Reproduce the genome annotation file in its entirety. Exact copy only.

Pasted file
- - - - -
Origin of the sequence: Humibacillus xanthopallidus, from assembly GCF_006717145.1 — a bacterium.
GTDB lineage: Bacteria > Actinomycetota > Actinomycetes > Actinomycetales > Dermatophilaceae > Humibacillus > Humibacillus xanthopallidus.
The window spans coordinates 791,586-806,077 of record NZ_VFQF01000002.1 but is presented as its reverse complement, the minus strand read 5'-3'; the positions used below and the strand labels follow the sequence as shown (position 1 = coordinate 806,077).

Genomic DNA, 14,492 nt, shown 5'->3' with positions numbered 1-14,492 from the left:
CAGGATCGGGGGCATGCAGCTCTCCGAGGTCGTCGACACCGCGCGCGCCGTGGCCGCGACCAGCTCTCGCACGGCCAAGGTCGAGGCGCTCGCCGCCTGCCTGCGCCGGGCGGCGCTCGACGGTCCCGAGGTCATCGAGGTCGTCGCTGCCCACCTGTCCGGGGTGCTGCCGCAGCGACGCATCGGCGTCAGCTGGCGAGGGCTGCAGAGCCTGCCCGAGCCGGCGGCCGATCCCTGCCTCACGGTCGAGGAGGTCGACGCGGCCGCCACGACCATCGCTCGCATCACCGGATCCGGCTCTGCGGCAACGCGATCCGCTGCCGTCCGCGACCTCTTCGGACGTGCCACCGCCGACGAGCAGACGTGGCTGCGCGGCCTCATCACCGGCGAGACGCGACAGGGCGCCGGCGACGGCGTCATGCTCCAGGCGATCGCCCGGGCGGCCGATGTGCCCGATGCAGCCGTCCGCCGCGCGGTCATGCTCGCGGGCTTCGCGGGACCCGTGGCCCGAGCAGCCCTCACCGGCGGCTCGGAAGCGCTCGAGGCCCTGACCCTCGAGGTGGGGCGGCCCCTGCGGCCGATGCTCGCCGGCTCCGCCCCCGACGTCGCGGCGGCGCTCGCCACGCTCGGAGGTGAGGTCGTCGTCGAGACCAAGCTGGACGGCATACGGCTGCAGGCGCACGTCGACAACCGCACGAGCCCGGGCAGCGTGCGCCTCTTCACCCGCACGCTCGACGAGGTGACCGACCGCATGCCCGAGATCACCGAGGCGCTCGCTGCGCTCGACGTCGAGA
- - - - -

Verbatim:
Origin of the sequence: Humibacillus xanthopallidus, from assembly GCF_006717145.1 — a bacterium.
GTDB lineage: Bacteria > Actinomycetota > Actinomycetes > Actinomycetales > Dermatophilaceae > Humibacillus > Humibacillus xanthopallidus.
The window spans coordinates 791,586-806,077 of record NZ_VFQF01000002.1 but is presented as its reverse complement, the minus strand read 5'-3'; the positions used below and the strand labels follow the sequence as shown (position 1 = coordinate 806,077).

Genomic DNA, 14,492 nt, shown 5'->3' with positions numbered 1-14,492 from the left:
CAGGATCGGGGGCATGCAGCTCTCCGAGGTCGTCGACACCGCGCGCGCCGTGGCCGCGACCAGCTCTCGCACGGCCAAGGTCGAGGCGCTCGCCGCCTGCCTGCGCCGGGCGGCGCTCGACGGTCCCGAGGTCATCGAGGTCGTCGCTGCCCACCTGTCCGGGGTGCTGCCGCAGCGACGCATCGGCGTCAGCTGGCGAGGGCTGCAGAGCCTGCCCGAGCCGGCGGCCGATCCCTGCCTCACGGTCGAGGAGGTCGACGCGGCCGCCACGACCATCGCTCGCATCACCGGATCCGGCTCTGCGGCAACGCGATCCGCTGCCGTCCGCGACCTCTTCGGACGTGCCACCGCCGACGAGCAGACGTGGCTGCGCGGCCTCATCACCGGCGAGACGCGACAGGGCGCCGGCGACGGCGTCATGCTCCAGGCGATCGCCCGGGCGGCCGATGTGCCCGATGCAGCCGTCCGCCGCGCGGTCATGCTCGCGGGCTTCGCGGGACCCGTGGCCCGAGCAGCCCTCACCGGCGGCTCGGAAGCGCTCGAGGCCCTGACCCTCGAGGTGGGGCGGCCCCTGCGGCCGATGCTCGCCGGCTCCGCCCCCGACGTCGCGGCGGCGCTCGCCACGCTCGGAGGTGAGGTCGTCGTCGAGACCAAGCTGGACGGCATACGGCTGCAGGCGCACGTCGACAACCGCACGAGCCCGGGCAGCGTGCGCCTCTTCACCCGCACGCTCGACGAGGTGACCGACCGCATGCCCGAGATCACCGAGGCGCTCGCTGCGCTCGACGTCGAGA